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Sharp Edits #Five
...chinoiserie: Obsessed with China
This obsession with the Far East and the exotic things it had to offer represented the power and increase of trade, which through taxation, the aristocracy had full control over. Little trinkets and decorations from foreign lands were used to represent wealth and privilege. As the rich collected objects, fashions and fabrics from The Orient displaying their superiority, the gap between them and the poor widened. Therefore, for the rich, it was a time of prosperity, opulence and abundance.
Because of their status as symbols of luxury and fortune, imported items from the East were copied by European artisans. Furniture, wallpaper, laquerware porcelain and paintings were imitated and produced to meet the demand. These high fashion, luxury items termed chinoiserie were popular because they were exotic. They represented the future and the excitement of far away lands.
The European aristocracy thrived in a little world of its own. Unbeknownst to members of the upper classes, poverty had taken over. The rich were getting richer and the poor were getting poorer. But as a moment, frozen in time, the height of French gluttony is beautiful in its un-disturbed shelter from reality. The magnificence, the fantasy and lusciousness of the useless objects that decorated daily life were so flamboyantly ornate it was practically offensive to anyone outside that particular society.
The past few seasons have been heavily influenced by Asian design just like in the 18th century with orientalism and chinoiserie. Tour De Force’s latest collection shows Samurai inspired leather on richly dyed silks. Eleanor Amoroso’s intricate macramé pieces are like carved ivory sculptures. Myrza De Muynck’s Poverty De Luxe collection references delicate embroidery influenced by Asian patterns and techniques.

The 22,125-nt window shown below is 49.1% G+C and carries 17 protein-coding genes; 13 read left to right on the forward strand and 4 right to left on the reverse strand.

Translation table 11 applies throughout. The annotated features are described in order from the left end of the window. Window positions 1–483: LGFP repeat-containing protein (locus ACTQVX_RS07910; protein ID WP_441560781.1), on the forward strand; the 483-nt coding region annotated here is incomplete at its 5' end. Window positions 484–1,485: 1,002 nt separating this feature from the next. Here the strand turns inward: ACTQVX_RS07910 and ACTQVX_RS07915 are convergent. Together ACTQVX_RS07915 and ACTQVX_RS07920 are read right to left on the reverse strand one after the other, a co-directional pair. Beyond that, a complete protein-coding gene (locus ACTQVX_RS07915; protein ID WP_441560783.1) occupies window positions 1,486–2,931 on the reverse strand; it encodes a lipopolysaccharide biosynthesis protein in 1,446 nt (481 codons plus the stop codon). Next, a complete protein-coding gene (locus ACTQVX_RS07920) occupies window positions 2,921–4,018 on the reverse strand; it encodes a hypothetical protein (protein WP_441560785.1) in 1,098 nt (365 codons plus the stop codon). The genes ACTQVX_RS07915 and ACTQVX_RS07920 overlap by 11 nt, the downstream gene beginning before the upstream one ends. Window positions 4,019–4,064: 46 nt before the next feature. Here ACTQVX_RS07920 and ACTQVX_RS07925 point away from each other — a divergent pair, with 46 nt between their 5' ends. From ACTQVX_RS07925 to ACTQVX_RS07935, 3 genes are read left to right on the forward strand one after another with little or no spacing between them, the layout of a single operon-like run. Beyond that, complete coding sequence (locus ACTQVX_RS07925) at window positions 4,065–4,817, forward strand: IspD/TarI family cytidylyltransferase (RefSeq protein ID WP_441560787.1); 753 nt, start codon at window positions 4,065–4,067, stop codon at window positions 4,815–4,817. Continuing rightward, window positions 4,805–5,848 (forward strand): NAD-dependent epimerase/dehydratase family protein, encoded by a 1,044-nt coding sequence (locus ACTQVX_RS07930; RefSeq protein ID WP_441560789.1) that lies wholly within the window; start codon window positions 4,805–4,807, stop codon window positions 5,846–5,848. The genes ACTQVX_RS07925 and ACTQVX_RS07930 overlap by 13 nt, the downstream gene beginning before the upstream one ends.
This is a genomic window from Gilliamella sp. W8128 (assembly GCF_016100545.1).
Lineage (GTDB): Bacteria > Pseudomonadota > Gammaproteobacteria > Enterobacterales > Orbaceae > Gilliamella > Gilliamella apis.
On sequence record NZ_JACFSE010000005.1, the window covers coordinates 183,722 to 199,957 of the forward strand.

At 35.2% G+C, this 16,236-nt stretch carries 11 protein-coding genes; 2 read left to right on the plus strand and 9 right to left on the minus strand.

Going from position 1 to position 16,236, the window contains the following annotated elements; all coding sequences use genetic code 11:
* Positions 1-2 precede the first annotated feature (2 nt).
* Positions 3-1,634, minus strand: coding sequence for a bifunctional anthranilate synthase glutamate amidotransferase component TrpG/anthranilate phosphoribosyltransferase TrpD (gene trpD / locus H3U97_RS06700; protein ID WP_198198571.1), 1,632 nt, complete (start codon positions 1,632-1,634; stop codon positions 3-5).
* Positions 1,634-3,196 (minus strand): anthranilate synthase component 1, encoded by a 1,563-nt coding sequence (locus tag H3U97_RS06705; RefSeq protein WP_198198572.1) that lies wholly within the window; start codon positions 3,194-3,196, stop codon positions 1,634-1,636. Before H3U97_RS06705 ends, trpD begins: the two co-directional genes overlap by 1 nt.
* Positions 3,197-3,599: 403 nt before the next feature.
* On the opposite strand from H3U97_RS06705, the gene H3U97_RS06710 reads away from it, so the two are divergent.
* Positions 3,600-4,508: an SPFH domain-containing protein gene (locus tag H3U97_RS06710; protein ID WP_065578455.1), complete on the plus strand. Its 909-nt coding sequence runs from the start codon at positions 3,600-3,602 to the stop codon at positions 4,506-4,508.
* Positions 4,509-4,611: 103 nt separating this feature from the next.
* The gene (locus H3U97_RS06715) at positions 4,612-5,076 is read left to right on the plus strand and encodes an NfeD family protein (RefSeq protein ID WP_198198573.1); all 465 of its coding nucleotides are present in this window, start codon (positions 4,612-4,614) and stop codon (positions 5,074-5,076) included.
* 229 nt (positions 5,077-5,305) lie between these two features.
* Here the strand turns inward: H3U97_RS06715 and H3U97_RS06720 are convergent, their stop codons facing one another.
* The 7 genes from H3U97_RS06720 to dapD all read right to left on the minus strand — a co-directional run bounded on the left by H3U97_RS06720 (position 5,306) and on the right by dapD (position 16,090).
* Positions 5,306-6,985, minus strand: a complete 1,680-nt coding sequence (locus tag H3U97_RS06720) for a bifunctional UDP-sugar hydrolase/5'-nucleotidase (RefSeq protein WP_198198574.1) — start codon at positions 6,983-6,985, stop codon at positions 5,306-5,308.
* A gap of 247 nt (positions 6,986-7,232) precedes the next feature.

So what is this obsession with Asia anyway? In fashion we reference what we see and aspire to. For a decade, the Western world has been trying to fight the quicksand that has brought our economy to a shocking low. Many designers have used fashion to dictate society’s response to socio-economic happenings as well as its wants and wishes.
As our economic downturn worsens and we see the beginnings of what could be another revolution with riots in London and protests on Wall Street in New York. I think we need to face the facts that fashion already has. China and the rest of East Asia (hopefully excluding North Korea) are going to take over the world. Unless you have been living under a rock, reports that the booming Chinese and Japanese economies are fast replacing the Occidental dominance in this world are inescapable.
There is no point trying to resist it. Our children’s children will all be taught Chinese (Mandarin and/or Cantonese) in school. English will no longer be the universal language. And with a population of 1.3 billion people, China can hardly be expected to continue to adapt to our Western ways. One can hardly expect the people of a country that contains 1/6 of the world’s population not to emerge as the most powerful consumers. Ever.
Some people may not be happy, or may attempt to turn a blind eye, but if these people were as smart as the fashion industry, they would welcome this swarm of consumers with open arms. East Asia holds the key to dragging us out of this so-called “slump,” which seems more like severe scoliosis to me. To the luxury industries, Asia is a goldmine. Fashion is preparing itself for the “Buy! Buy! Buy!” attitude that we are seeing flood Western Europe.
In fact, fashion is so smart, it has been advising the East Asian market on how to buy, buy, buy. Many of the major fashion houses referenced the 1950s and 60s, a time Americans will forever remember as their prime. The post-World War II period marked America’s climb to be the most powerful country in the world. How? By consumerism; by buy, buy, buying. Fashion is using this as an instruction manual for East Asia.
Fashion’s dictation of socio-economic crises has a remarkable way of making these issues visible to the general public. Perhaps the chinoiserie trend was a way of saying “we know were in the deep, now here’s how we get out of it!”